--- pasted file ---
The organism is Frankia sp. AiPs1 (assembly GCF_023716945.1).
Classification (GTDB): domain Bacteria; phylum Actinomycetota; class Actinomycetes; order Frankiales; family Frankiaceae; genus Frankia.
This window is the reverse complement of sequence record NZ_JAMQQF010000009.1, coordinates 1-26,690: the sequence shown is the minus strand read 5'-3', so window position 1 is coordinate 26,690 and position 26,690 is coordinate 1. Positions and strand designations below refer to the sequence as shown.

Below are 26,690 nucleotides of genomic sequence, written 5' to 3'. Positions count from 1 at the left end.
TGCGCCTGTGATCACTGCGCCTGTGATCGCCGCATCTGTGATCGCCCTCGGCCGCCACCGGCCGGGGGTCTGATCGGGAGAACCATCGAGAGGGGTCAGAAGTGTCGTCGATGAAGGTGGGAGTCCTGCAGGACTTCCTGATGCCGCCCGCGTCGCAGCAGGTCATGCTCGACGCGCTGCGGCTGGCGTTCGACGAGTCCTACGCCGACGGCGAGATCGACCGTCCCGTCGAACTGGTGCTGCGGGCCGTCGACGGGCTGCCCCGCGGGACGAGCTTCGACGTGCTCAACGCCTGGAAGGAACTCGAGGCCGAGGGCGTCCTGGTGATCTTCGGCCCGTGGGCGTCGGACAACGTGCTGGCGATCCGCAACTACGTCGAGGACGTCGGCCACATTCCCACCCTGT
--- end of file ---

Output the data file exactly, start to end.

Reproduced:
The organism is Frankia sp. AiPs1 (assembly GCF_023716945.1).
Classification (GTDB): domain Bacteria; phylum Actinomycetota; class Actinomycetes; order Frankiales; family Frankiaceae; genus Frankia.
This window is the reverse complement of sequence record NZ_JAMQQF010000009.1, coordinates 1-26,690: the sequence shown is the minus strand read 5'-3', so window position 1 is coordinate 26,690 and position 26,690 is coordinate 1. Positions and strand designations below refer to the sequence as shown.

Below are 26,690 nucleotides of genomic sequence, written 5' to 3'. Positions count from 1 at the left end.
TGCGCCTGTGATCACTGCGCCTGTGATCGCCGCATCTGTGATCGCCCTCGGCCGCCACCGGCCGGGGGTCTGATCGGGAGAACCATCGAGAGGGGTCAGAAGTGTCGTCGATGAAGGTGGGAGTCCTGCAGGACTTCCTGATGCCGCCCGCGTCGCAGCAGGTCATGCTCGACGCGCTGCGGCTGGCGTTCGACGAGTCCTACGCCGACGGCGAGATCGACCGTCCCGTCGAACTGGTGCTGCGGGCCGTCGACGGGCTGCCCCGCGGGACGAGCTTCGACGTGCTCAACGCCTGGAAGGAACTCGAGGCCGAGGGCGTCCTGGTGATCTTCGGCCCGTGGGCGTCGGACAACGTGCTGGCGATCCGCAACTACGTCGAGGACGTCGGCCACATTCCCACCCTGT